Though the trouble with such hardware solutions is that a good setting or limit on the line-output of a DAC/amp. for one pair of headphones or speakers could be too high for another.
I may have mentioned it before, but I would prefer having each speaker/headphone equipped with a calibrated fuse or circuit breaker to remove any possibility of hearing damage, even during abnormal operation or in the case of a surge or short circuit.
With the increasing popularity of wireless headphones/speakers—and forced transition away from analogue TRS/TRRS connectors—many consumer devices will already need complex ICs to handle the incoming digital signal—be it via Bluetooth, Lightning, or USB—as well as a DAC. According to @MazeFrame in a thread about DACs and amplifiers, few consumer devices (if any) use digitally controlled amplifiers to adjust volume. Therefore most devices are adjusting volume by sacrificing bit depth—“taking the axe to the bits”—of the digital signal that is fed to the DAC.
For such devices, it seems entirely possible to add circuitry—or more likely: software—to achieve safe volume limiting within the headphones/speakers’ ICs. A software solution here (within the ICs of the headphones/speakers themselves) could be more reliable than in the audio source device’s OS.
While I would prefer an analogue fuse-like solution, this IC method would still be an improvement.
A final point regarding @MazeFrame’s trust in potentiometers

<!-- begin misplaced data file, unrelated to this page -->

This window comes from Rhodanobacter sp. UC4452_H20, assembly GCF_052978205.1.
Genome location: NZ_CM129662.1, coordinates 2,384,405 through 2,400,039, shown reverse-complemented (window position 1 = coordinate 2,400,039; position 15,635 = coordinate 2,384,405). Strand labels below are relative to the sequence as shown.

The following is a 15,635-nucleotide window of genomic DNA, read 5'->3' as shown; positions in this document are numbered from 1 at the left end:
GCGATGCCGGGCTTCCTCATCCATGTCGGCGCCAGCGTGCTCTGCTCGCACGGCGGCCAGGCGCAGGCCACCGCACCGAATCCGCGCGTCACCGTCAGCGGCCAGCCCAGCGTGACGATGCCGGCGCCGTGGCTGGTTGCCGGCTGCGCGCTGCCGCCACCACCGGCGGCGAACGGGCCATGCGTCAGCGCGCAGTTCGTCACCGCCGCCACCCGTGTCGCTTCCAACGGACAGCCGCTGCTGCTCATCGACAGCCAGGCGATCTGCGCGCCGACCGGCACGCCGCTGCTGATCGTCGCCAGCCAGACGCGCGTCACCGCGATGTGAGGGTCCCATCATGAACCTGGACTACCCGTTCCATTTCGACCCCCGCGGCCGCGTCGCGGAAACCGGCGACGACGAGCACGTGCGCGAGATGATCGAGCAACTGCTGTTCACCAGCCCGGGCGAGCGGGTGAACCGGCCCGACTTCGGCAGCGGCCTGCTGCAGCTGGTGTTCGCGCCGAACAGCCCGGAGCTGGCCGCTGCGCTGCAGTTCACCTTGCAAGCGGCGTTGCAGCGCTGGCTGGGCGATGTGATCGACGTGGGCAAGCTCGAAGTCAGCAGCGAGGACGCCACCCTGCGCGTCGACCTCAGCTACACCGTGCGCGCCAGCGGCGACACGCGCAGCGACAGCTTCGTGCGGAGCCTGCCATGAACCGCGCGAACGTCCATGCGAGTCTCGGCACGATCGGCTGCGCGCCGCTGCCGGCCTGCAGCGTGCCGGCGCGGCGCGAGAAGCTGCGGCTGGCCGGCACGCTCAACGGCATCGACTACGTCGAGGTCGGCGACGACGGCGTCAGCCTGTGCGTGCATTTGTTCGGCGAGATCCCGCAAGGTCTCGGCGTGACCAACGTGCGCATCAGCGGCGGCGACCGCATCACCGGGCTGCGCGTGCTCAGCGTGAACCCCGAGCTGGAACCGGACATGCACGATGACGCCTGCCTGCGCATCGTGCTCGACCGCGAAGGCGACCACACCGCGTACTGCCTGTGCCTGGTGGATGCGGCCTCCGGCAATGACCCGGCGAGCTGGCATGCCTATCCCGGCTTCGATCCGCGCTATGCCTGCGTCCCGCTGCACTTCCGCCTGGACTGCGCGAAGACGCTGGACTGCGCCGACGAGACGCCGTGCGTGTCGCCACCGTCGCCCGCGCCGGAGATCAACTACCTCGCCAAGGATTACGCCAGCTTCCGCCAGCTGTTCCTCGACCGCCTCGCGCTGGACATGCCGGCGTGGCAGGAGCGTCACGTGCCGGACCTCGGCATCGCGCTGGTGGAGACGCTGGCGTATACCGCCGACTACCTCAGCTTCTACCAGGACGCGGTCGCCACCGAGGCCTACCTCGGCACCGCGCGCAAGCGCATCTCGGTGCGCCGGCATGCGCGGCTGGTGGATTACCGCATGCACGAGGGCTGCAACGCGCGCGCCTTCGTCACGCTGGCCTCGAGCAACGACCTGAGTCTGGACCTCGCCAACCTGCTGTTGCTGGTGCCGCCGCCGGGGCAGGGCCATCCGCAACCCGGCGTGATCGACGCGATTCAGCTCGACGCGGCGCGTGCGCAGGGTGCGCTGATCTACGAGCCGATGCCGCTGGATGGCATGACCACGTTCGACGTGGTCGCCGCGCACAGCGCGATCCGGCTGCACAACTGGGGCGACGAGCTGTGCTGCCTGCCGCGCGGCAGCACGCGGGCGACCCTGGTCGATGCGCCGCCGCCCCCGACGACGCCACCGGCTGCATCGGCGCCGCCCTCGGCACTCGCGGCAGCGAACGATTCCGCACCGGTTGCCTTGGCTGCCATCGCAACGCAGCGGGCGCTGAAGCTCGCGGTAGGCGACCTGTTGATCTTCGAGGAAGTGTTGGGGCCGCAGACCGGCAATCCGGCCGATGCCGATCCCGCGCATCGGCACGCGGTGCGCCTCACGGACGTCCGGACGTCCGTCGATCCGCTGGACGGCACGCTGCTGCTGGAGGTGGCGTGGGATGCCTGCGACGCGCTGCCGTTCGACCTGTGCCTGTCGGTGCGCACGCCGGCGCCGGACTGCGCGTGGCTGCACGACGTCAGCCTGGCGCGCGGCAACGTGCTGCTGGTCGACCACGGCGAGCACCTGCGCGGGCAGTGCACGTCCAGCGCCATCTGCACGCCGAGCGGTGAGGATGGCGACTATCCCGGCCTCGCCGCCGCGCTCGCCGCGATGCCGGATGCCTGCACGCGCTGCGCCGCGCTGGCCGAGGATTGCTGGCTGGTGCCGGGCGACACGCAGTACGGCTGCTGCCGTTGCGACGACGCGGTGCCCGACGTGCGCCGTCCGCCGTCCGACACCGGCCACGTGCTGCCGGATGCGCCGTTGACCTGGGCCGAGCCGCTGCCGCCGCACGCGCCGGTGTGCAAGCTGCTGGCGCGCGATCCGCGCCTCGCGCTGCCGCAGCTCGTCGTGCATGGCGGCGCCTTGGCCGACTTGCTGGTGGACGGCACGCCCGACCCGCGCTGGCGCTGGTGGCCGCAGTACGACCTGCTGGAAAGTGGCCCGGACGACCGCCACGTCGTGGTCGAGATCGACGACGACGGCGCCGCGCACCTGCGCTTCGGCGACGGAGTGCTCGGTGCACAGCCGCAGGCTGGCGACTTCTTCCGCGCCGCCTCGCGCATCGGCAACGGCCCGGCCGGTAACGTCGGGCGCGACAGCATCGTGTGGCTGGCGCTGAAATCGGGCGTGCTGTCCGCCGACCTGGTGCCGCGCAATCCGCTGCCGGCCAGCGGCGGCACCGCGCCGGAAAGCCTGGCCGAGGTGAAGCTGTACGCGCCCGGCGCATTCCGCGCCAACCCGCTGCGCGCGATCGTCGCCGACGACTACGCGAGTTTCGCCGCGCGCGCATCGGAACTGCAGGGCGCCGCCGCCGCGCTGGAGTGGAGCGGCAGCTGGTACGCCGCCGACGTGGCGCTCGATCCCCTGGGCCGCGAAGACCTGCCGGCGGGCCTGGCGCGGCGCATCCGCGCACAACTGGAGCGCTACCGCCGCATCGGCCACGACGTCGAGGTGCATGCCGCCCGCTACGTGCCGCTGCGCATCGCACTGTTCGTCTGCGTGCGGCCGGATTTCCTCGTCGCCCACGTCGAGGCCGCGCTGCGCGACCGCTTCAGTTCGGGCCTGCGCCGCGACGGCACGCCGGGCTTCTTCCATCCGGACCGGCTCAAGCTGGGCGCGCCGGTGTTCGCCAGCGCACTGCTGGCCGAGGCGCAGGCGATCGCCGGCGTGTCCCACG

While a potentiometer is clearly electrically simpler than digitally decreasing the volume of a bitstream, it could have its own issues: do potentiometers reliably fail safe?
A Small Upside to Non-TRRS Headphones on iOS
I have not looked very exhaustively on Android, but on iOS devices, I know there is a dB-measured volume limiting feature located at:
Settings > Sounds > Headphone Safety > Reduce Loud Sounds
Before this current incarnation of the feature, the Music app had an option to simply limit iOS volume to a percentage of its full range. Instead of this, the current Reduce Loud Sounds feature allows a volume limit to be set to between 75 dB and 100 dB.
For unknown audio devices, iOS probably has a default mapping of volume output levels to dB.
However, for certain devices, iOS appears to use information from the Lightning connexion to precisely map its volume to a dB rating. You can see evidence of this in Control Centre’s “Hearing” control; it uses this information to show the moment-to-moment dB rating of what is currently being played under a digital volume meter.